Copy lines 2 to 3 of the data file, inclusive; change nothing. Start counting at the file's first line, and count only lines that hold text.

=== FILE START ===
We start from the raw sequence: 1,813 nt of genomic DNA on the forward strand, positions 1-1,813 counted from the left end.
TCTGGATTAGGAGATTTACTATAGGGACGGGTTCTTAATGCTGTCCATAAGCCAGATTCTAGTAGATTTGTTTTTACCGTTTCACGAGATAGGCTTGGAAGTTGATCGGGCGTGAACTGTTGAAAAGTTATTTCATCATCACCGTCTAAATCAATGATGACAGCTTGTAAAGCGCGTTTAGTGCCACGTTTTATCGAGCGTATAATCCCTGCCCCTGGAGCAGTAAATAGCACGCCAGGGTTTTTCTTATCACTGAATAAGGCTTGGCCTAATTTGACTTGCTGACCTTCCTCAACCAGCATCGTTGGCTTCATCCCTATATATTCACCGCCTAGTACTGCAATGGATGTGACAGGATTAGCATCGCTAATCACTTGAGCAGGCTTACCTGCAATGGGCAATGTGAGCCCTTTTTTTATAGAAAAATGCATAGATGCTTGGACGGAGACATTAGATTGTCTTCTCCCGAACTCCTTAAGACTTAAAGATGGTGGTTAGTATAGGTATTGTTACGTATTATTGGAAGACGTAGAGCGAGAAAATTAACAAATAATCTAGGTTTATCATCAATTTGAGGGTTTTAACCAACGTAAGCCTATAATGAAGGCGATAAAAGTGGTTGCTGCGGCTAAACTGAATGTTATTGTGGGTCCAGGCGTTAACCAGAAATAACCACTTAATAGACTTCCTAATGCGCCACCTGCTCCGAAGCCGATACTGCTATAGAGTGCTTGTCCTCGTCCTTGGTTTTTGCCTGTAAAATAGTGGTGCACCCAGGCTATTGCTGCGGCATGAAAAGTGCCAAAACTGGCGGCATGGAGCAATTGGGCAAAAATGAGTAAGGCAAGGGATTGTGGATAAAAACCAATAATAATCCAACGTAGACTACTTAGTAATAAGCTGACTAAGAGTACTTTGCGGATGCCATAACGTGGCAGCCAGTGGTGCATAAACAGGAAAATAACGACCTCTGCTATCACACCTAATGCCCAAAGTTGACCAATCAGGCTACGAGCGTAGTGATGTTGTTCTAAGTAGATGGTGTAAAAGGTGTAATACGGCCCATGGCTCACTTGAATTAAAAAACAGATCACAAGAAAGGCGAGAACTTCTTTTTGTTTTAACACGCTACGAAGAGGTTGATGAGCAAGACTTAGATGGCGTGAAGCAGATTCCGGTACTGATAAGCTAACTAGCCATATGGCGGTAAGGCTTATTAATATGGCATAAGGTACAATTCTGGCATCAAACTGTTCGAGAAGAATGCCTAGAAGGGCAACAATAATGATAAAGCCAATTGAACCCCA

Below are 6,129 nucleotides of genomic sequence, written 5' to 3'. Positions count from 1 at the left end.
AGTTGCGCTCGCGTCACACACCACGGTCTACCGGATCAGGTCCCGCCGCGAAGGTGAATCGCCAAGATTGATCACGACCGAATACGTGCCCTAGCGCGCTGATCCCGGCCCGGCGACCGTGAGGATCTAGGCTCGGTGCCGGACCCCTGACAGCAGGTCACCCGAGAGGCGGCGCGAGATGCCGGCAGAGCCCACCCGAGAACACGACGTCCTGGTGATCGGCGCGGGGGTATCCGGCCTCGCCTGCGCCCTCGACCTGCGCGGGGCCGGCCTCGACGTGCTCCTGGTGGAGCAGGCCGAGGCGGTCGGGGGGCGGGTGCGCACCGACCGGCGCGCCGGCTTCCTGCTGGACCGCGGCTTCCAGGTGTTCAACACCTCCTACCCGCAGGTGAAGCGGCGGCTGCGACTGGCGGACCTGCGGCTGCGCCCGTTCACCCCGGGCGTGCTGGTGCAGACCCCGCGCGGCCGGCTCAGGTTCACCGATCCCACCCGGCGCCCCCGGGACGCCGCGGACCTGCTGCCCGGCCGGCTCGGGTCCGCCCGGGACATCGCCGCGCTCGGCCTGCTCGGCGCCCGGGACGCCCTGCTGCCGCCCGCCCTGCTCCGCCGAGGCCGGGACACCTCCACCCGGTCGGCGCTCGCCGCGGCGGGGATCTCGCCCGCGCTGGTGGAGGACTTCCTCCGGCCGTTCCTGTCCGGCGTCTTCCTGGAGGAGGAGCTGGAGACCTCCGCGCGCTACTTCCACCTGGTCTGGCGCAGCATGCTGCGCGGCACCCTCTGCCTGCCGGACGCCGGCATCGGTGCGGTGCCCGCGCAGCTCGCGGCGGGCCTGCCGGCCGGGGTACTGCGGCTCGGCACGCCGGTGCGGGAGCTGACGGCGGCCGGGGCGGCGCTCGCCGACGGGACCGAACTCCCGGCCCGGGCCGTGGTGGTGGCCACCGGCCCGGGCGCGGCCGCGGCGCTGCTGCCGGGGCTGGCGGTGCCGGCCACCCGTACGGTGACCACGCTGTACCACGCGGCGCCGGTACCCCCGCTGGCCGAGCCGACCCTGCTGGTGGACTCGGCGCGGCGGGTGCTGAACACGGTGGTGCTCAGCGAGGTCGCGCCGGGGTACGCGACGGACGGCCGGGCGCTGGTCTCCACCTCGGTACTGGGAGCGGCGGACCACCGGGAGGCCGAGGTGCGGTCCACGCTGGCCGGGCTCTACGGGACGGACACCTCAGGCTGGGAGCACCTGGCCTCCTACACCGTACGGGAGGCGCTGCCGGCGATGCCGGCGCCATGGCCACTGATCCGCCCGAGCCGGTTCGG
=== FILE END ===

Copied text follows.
TCTGGATTAGGAGATTTACTATAGGGACGGGTTCTTAATGCTGTCCATAAGCCAGATTCTAGTAGATTTGTTTTTACCGTTTCACGAGATAGGCTTGGAAGTTGATCGGGCGTGAACTGTTGAAAAGTTATTTCATCATCACCGTCTAAATCAATGATGACAGCTTGTAAAGCGCGTTTAGTGCCACGTTTTATCGAGCGTATAATCCCTGCCCCTGGAGCAGTAAATAGCACGCCAGGGTTTTTCTTATCACTGAATAAGGCTTGGCCTAATTTGACTTGCTGACCTTCCTCAACCAGCATCGTTGGCTTCATCCCTATATATTCACCGCCTAGTACTGCAATGGATGTGACAGGATTAGCATCGCTAATCACTTGAGCAGGCTTACCTGCAATGGGCAATGTGAGCCCTTTTTTTATAGAAAAATGCATAGATGCTTGGACGGAGACATTAGATTGTCTTCTCCCGAACTCCTTAAGACTTAAAGATGGTGGTTAGTATAGGTATTGTTACGTATTATTGGAAGACGTAGAGCGAGAAAATTAACAAATAATCTAGGTTTATCATCAATTTGAGGGTTTTAACCAACGTAAGCCTATAATGAAGGCGATAAAAGTGGTTGCTGCGGCTAAACTGAATGTTATTGTGGGTCCAGGCGTTAACCAGAAATAACCACTTAATAGACTTCCTAATGCGCCACCTGCTCCGAAGCCGATACTGCTATAGAGTGCTTGTCCTCGTCCTTGGTTTTTGCCTGTAAAATAGTGGTGCACCCAGGCTATTGCTGCGGCATGAAAAGTGCCAAAACTGGCGGCATGGAGCAATTGGGCAAAAATGAGTAAGGCAAGGGATTGTGGATAAAAACCAATAATAATCCAACGTAGACTACTTAGTAATAAGCTGACTAAGAGTACTTTGCGGATGCCATAACGTGGCAGCCAGTGGTGCATAAACAGGAAAATAACGACCTCTGCTATCACACCTAATGCCCAAAGTTGACCAATCAGGCTACGAGCGTAGTGATGTTGTTCTAAGTAGATGGTGTAAAAGGTGTAATACGGCCCATGGCTCACTTGAATTAAAAAACAGATCACAAGAAAGGCGAGAACTTCTTTTTGTTTTAACACGCTACGAAGAGGTTGATGAGCAAGACTTAGATGGCGTGAAGCAGATTCCGGTACTGATAAGCTAACTAGCCATATGGCGGTAAGGCTTATTAATATGGCATAAGGTACAATTCTGGCATCAAACTGTTCGAGAAGAATGCCTAGAAGGGCAACAATAATGATAAAGCCAATTGAACCCCA

Below are 6,129 nucleotides of genomic sequence, written 5' to 3'. Positions count from 1 at the left end.